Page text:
Three Jobs For Organization Gurus
You’re an organized person. You look at a room and can instantly see how it could flow at least 50% better. You’ve never been late for anything. You know what you’re having for breakfast, lunch, and dinner (next Tuesday).
In short, you’re on top of things. Your home life is nailed down; at least the parts of it that you can control, anyway.
Have you ever noticed, though, that being the organized one doesn’t always work in your favor? At home, obviously, it can lead to people not pulling their weight because they know you will.
At work, too, it tends to mean you get saddled with endeavors that your co-workers aren’t on-the-ball enough to do. Insultingly, that doesn’t just mean things that are part of your job – it also tends to show itself in you being tasked with arranging birthday and holiday celebrations “because we know you’ll do a good job”.
Being organized and in control is something that a lot of people would kill for. You know this, anyway, because they tell you all the time. But for some reason, whether it be your good nature or the cynicism of others, it doesn’t always work in your favor. Where’s the advantage in being so organized if all it means is that others toss you the ball when a task seems complicated?
Organizational skills are a blessing. Although a blessing can also be a curse, it doesn’t have to be that way. So if you have those skills, how about you make sure they pay the bills in a way that doesn’t make you feel like the only adult in the room?
With some 96% of Americans shopping online at times, and 51% of purchases being made that way, there is a need for the companies who provide that shopping to get their items from A to B. Some of these companies have their own in-house delivery services; others, though, contract that out.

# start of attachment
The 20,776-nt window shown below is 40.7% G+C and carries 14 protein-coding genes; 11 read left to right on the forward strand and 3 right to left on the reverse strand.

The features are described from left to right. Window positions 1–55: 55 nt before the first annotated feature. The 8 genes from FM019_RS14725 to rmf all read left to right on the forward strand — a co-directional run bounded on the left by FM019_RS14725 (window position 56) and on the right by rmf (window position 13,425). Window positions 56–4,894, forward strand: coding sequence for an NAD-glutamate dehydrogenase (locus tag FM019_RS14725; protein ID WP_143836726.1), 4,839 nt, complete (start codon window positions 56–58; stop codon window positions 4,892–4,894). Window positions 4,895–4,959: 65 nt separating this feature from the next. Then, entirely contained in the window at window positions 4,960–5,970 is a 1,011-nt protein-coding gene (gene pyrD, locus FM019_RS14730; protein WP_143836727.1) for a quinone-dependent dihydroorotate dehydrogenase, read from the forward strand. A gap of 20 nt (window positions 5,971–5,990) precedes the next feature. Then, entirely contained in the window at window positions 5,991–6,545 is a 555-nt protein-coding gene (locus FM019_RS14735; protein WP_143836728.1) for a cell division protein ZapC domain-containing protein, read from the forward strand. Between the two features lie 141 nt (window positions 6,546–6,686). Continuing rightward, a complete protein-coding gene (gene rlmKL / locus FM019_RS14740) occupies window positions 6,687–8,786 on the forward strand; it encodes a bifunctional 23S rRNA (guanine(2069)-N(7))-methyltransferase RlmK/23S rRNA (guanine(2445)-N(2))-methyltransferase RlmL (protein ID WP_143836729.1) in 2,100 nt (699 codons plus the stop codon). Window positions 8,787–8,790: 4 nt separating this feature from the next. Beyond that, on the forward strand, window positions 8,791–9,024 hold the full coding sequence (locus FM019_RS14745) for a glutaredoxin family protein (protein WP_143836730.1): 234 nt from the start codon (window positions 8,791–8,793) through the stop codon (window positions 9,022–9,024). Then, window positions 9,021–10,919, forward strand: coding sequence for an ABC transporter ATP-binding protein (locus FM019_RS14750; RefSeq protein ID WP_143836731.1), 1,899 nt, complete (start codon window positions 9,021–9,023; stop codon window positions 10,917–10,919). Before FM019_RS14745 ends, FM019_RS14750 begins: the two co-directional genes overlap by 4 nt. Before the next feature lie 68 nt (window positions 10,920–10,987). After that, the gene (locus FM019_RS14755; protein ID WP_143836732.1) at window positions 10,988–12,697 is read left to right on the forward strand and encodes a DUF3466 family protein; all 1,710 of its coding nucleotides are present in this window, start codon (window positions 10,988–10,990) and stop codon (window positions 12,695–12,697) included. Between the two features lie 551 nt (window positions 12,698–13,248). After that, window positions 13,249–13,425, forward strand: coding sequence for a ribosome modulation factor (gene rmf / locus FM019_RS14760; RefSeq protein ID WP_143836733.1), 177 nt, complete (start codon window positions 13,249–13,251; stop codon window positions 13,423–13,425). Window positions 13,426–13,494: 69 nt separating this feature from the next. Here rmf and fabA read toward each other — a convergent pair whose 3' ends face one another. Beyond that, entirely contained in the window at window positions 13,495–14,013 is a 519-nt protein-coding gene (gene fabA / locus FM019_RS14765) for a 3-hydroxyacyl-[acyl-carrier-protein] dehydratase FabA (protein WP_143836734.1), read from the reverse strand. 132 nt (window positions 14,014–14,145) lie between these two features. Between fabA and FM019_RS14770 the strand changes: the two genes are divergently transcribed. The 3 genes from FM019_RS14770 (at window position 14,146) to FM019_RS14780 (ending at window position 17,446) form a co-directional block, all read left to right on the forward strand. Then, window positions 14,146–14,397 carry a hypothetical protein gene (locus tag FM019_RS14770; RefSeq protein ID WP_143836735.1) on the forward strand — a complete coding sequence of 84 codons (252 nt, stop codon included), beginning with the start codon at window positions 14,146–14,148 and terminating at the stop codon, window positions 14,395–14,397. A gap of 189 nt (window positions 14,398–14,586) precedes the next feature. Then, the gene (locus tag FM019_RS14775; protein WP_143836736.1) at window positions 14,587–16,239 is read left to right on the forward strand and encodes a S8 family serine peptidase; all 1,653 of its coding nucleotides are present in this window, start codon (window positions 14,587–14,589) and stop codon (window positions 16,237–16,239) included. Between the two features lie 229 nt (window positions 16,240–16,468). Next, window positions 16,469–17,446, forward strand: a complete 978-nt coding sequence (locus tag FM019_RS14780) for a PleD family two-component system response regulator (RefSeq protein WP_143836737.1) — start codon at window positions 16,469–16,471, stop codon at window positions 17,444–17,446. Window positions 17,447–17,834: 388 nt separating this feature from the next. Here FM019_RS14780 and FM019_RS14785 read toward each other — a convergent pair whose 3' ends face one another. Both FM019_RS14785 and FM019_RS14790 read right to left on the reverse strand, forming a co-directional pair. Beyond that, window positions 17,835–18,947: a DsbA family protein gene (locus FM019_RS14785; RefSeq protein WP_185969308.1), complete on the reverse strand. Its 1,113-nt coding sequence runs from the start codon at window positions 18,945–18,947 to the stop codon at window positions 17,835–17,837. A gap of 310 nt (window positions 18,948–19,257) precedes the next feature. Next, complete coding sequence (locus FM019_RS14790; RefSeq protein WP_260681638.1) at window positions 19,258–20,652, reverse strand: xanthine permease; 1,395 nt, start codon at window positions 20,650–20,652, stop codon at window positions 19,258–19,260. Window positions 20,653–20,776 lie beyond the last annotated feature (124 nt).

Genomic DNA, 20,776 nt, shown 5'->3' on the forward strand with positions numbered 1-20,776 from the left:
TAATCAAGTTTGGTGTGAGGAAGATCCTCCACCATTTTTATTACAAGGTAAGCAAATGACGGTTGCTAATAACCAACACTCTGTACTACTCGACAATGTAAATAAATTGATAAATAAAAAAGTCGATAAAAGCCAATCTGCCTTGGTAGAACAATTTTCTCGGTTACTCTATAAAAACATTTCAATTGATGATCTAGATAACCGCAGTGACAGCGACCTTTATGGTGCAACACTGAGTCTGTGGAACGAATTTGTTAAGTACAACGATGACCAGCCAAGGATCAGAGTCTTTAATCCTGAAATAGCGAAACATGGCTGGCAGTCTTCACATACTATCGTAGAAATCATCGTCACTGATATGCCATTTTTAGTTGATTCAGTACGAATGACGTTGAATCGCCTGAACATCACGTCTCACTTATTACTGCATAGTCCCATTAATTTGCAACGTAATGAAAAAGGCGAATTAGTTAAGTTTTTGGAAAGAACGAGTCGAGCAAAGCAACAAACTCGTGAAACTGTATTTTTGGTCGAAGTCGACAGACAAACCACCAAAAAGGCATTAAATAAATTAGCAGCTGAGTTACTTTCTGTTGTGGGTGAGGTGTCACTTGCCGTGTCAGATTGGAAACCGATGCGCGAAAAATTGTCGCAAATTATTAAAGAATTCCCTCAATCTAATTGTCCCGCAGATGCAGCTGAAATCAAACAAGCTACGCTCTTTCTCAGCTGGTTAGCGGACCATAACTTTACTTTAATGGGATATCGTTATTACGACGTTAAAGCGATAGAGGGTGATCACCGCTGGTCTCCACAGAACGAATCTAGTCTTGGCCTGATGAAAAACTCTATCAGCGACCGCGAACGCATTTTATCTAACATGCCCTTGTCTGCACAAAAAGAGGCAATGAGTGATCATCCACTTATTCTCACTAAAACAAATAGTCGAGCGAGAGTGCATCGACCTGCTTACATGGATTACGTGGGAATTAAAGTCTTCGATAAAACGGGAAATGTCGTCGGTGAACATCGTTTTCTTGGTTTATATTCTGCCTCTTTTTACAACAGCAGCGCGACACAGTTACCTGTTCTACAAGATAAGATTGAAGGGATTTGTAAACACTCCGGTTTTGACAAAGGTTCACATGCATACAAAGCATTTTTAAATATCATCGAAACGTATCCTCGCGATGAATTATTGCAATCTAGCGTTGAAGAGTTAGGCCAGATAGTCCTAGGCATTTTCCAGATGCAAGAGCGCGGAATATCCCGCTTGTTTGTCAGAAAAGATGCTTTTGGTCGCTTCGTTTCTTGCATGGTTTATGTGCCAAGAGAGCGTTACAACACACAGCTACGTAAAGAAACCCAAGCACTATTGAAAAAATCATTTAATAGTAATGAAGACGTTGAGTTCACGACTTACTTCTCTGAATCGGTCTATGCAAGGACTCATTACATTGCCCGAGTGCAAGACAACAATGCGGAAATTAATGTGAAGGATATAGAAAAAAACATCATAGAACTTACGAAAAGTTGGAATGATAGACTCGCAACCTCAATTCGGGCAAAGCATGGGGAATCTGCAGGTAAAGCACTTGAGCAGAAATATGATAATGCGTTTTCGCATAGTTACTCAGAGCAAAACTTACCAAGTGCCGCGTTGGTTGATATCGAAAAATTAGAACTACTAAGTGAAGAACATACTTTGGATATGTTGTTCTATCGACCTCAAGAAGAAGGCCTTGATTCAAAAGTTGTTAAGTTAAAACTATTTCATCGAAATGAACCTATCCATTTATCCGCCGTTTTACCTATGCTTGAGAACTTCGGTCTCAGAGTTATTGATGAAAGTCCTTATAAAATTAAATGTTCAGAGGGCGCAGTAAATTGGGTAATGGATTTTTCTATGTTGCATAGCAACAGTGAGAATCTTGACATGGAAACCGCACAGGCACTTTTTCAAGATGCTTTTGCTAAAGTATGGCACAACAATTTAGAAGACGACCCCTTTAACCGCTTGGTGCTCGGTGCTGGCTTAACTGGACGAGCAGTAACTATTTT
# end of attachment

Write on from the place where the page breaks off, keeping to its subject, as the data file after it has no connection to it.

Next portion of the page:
Logistics is an industry that depends on people with planning and organizational skills to make it work. One truck alone can have dozens of stops to make in a day, sometimes statewide or even over a broader area. Making sure they get around on time, and that any issues they come up against are worked around, takes a mind like a steel trap.
You have to allow for traffic; people might not be home; drivers may not be able to find an item on the van. And that’s before you get to the calls from angry customers demanding that an item currently sitting 200 miles away, in traffic, shows up at their door in the next half-hour. Of course, that’s impossible, but a good planner can find an alternative that placates them.
One way to avoid being the person who gets saddled with the tasks others are unwilling to do? Be the person who hands out the tasks. Management involves a lot of different strands, but the most fundamental one is putting people in the position to make the most of their abilities.
As a manager, you’ll be in control of a team: different personalities, skillsets, and ambitions, and you need to arrange them in a way that lets them and the company flourish.
If you’re a manager in a service industry, a lot of your job will be monitoring what you can see in front of you and reacting in real-time. If you’re dealing with products, it’s different, but the Do’s and Don’ts of a Product Manager role include making sure that you identify the right people for tasks, and never assuming you know better than the customer.
It’s a job that entails knowing everyone’s skills and limitations, including yours.
Of all the organizational jobs in the world, this may be the most testing but eventually rewarding one there is. A couple will entrust in you the arrangement of their big day, and you will essentially act as their shield throughout the often expensive, frequently emotionally exhausting process of planning a wedding.
This is not a job for people-pleasers (ironically, as you’re aiming to make the happiest day of someone’s life). You’ll have venues to scout, bakers to berate and a schedule book thicker than War and Peace to manage.
There may be shouting involved, but the pay is excellent and the job satisfaction is incredible. Admittedly you may have to work for weeks or months to experience that, but it’s wonderful when it happens.
So that’s three jobs where your skill for planning and organization can be turned to your advantage. Which of these sounds most like you?
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